New York's Mean Streets Keep Growing Meaner

George F. Will

February 14, 1991|By George F. Will

NEW YORK — New York. In 1945, this city's movie censor banned ''Scarlet Street,'' starring Edward G. Robinson, because the ending was so shocking: a murderer remained at large.

Today, in New York's enlightenment, there is no censorship. You can see any movie you can make it to through the mean streets.

In 1945, there were 292 homicides here. In 1990, there were about 2,200. In 1945, there were 1,417 armed robberies reported. In 1990, there were about 100,000, one every five minutes, and today robbery is under-reported by citizens accustomed to mayhem (such as 390 car thefts a day) as a commonplace of urban life.

A 1945 poll revealed that 90 percent of New Yorkers considered themselves happy. Today, 60 percent say they plan to be living elsewhere in five years, and crime is the primary cause of flight.

Such numbers trickle across the aircraft-carrier-sized desk of Police Commissioner Lee P. Brown. Long ago that desk belonged to a peripatetic commissioner who rarely sat still behind it:

Commissioner Teddy Roosevelt's midnight rambles on the city's wild side made him a rising star. Commissioner Brown, a large black man with three advanced degrees, is both praised and faulted for his phlegmatic manner.

He came here from Houston, a city with l.7 million people spread over 600 square miles. New York has 8 million in 3l9 square miles.

New York's per-capita crime statistics are not the nation's worst (for example, Washington's homicide rate is two-and-a-half times that of New York), but crime seems worse here because the density gives this city the nation's highest irritability quotient. Many New Yorkers are quick on the trigger, literally.

In 1960, handguns were used in 19 percent of homicides. Today, they are used in approximately 70 percent. Until 1969, more killings were by knives.

For more than a generation, the fundamental act of American fun -- watching television -- has involved, for the average viewer, seeing 150 acts of violence and 15 murders a week.

Is it really amazing that life seems to have been cheapened? Commissioner Brown is not amazed.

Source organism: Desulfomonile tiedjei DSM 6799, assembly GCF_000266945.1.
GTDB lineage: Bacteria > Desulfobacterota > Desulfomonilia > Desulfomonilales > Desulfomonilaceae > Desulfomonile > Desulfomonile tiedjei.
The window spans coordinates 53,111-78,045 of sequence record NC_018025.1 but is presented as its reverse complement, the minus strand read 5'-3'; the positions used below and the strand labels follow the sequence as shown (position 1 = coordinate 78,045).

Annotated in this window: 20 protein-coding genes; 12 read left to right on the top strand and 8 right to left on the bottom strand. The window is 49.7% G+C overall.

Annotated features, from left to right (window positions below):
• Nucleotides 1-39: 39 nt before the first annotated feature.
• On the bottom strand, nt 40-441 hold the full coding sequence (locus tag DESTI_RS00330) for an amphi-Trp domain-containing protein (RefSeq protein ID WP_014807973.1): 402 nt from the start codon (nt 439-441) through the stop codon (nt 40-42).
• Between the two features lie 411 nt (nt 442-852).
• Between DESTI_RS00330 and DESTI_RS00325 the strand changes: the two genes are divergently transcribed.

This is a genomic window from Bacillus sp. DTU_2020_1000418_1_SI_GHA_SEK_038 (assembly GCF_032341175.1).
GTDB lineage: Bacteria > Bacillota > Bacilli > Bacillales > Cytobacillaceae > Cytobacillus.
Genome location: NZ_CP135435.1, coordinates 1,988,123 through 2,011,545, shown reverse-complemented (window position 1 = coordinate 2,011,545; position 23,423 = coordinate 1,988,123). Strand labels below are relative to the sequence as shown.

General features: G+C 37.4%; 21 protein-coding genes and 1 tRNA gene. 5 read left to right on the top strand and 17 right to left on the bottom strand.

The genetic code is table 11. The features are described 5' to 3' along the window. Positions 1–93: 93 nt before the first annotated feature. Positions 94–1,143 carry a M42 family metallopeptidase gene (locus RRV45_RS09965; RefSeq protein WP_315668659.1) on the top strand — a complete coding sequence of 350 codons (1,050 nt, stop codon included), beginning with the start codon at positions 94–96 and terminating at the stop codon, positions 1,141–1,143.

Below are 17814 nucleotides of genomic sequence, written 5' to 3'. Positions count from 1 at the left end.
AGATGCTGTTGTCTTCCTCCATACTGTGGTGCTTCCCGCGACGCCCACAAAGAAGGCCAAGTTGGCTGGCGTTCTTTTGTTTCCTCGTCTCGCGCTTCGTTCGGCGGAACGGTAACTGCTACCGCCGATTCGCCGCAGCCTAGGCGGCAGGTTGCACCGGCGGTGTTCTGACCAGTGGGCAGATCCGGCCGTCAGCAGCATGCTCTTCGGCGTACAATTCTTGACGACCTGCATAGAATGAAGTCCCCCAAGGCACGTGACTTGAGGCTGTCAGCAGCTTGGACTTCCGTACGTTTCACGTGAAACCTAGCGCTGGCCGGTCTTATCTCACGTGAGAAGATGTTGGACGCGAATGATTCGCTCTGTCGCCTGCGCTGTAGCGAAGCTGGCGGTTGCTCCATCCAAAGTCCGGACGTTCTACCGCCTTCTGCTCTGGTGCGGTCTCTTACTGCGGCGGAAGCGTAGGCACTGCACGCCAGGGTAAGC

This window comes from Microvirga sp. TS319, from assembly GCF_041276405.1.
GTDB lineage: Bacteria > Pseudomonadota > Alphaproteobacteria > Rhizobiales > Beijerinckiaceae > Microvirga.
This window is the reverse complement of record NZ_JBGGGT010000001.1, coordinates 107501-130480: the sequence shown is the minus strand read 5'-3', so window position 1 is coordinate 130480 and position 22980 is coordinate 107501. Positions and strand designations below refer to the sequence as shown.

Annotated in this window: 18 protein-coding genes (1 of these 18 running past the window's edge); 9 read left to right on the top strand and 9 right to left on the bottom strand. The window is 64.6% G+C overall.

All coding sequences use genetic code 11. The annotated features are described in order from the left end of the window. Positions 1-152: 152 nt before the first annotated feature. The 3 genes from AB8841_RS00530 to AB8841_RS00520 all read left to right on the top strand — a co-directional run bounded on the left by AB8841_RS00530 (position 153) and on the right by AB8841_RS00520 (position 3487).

On the other hand, it has been plausibly argued that Americans are not so much more violent than other people; they are only more armed.

The argument is that you are more apt to see a fight in a British pub than in an American bar, but the British fight culminates in punches, the American fight in gunfire.

Commissioner Brown is both proud of and appalled by the confiscation of 17,000 guns in 1990. But he is bailing an ocean -- the tide of guns coming north from states (particularly Virginia, Texas, Georgia and Florida) where gun restrictions are derisory.

In 1989, 80 percent of those arrested for serious crimes had drugs in their systems. Drug disputes help generate this fact: The typical homicide victim is a young black male killed by a young black male he knew. (Only about l0 percent of homicide victims are non-Hispanic whites.)

Drugs, like guns, are a tide against which no single city or state can erect a dike.

But Mr. Brown, the calm at the eye of this city's storm about crime, does know what he can do: He can deploy more cops more usefully than in the recent past.

In medicine, much sophisticated research has resulted in proving that grandmother was right. The key to health is rest, exercise and nutrition. So, too, police science has lumbered laboriously to the conclusion that grandfather's generation knew thing or two.

The newfangled notion of ''community policing'' is essentially the oldfangled notion that more police should get out of their cars and back on a beat. There, they can deal not just reactively with crime, but proactively with the disorders -- loitering, poorly parented children, panhandling, anxiety that drives people indoors. These are early indices of neighborhood decay.

All that stands between the theory and the practice of such sensible policing is the residue of 1960s and 1970s liberalism, which considers it fascist for police to buttress bourgeois society's norms of good behavior.

Commissioner Teddy Roosevelt went prowling in the wee small hours with Jacob Riis, the journalist who wrote ''How the Other Half Lives.''

Like the patrician Roosevelt, Lee Brown, the product of a blue-collar family, is concerned with the social incubation of crime. When Commissioner Brown was a boy, the family dinner table was where his parents ''looked me in the eye to see if I had done something wrong.'' Now, he says, if many young men eat with their families at all, it is cafeteria style.

Brown knows that the key to fighting crime -- primarily a product of young men -- is in things that grandmother and grandfather took for granted.

George F. Will is a syndicated columnist.

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